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The Collection

Tron Theatre, Glasgow
Three stars
When Mike Cullen's play about a debt collector's guilt-induced meltdown 
first appeared in 1995, the idea of people committing suicide because 
they were unable to pay their debts was hardly mainstream news. Fast 
forward eighteen years, and barely a week goes by without some kind of 
poverty-induced tragedy occurring.

Cullen's play, revived here by Rapture Theatre, focuses on the macho 
men in suits who  prey legally on those who fall into a spiral of debt 
as it navigates its way through the murky moral vacuum that goes with 
the job description. At the heart of this is Bob Lawson, a man once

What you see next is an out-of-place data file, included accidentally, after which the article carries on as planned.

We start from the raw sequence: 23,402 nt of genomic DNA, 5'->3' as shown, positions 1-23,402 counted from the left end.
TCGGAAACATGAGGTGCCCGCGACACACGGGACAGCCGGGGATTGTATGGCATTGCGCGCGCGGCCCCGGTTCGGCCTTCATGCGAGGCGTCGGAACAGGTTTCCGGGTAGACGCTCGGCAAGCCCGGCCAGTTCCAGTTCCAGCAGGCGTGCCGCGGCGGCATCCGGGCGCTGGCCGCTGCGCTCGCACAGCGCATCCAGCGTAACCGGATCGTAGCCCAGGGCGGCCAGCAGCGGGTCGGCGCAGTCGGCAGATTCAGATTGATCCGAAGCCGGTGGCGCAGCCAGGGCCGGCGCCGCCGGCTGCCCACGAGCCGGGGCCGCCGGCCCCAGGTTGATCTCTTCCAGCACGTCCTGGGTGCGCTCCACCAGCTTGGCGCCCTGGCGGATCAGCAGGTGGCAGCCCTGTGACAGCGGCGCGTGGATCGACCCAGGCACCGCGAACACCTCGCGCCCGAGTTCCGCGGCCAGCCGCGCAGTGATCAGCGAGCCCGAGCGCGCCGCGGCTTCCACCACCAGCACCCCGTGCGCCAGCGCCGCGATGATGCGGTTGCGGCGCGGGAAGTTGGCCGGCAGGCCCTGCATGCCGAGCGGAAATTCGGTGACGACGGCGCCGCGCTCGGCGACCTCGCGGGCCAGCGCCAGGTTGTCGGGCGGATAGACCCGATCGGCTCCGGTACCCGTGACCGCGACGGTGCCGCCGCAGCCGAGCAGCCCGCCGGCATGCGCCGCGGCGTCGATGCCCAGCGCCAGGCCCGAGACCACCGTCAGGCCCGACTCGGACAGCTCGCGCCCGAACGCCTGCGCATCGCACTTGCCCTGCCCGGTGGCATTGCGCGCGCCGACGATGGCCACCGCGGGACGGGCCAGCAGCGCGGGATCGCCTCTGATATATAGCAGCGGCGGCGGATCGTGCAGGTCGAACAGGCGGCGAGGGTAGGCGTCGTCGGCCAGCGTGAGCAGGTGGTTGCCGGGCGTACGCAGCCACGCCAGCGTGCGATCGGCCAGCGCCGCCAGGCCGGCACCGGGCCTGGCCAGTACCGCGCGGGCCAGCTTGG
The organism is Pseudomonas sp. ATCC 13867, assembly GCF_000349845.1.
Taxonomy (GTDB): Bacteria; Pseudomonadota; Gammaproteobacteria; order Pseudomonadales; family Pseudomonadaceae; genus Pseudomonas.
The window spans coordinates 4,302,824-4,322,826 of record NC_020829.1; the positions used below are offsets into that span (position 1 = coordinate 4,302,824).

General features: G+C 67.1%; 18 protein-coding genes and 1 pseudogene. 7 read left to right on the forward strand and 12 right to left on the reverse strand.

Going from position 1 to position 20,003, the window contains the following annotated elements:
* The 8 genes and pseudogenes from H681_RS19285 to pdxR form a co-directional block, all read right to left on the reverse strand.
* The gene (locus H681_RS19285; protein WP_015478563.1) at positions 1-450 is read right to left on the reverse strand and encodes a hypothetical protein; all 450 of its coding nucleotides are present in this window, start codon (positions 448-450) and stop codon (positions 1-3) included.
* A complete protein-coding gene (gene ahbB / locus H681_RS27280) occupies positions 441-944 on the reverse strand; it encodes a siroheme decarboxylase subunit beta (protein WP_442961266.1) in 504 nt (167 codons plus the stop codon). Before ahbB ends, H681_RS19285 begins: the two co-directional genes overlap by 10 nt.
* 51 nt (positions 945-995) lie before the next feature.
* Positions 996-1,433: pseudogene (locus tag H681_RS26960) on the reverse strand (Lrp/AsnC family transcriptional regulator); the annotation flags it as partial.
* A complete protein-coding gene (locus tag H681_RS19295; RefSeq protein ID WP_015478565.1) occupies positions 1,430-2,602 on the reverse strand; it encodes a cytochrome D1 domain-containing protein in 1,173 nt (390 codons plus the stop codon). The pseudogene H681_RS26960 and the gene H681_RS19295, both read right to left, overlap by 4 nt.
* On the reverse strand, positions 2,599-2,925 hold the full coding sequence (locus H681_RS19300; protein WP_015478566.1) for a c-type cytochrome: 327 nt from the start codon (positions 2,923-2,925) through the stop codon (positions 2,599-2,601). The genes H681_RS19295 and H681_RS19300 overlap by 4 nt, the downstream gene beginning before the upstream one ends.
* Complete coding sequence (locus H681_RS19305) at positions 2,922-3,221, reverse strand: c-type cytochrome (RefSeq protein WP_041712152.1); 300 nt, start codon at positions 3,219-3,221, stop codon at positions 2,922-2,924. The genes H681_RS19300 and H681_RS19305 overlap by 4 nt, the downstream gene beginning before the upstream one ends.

unwavering in his determination to collect, but who, as his boss Joe 
makes clear to rookie Billy, has been left broken after a female client 
kills herself. Now Lawson treats Elena and all his other woman 
defaulters with kid gloves lest lightning strike twice. He records his 
conversations with them as he sees the ghost of the dead woman in all 
their faces, unable to cope with what his job has done to him.

This is a tough cookie of a play penned in the spirit of of David Mamet 
by way of Macbeth. Michael Emans' production features a hangdog Jimmy 
Chisholm as Lawson, who becomes terminally emasculated, both by his 
colleagues and by Pauline Turner's increasingly desperate Elena. If the 
second act threatens to teeter out of control, it also makes clear the 
double-edged sword of the play's title, because Cullen's play isn't 
about money per se. It's actually more about power, control and the 
psycho-sexual charge behind both in a damning indictment of how 
capitalism corrupts at every level.

The Herald, September 12th 2013

ends

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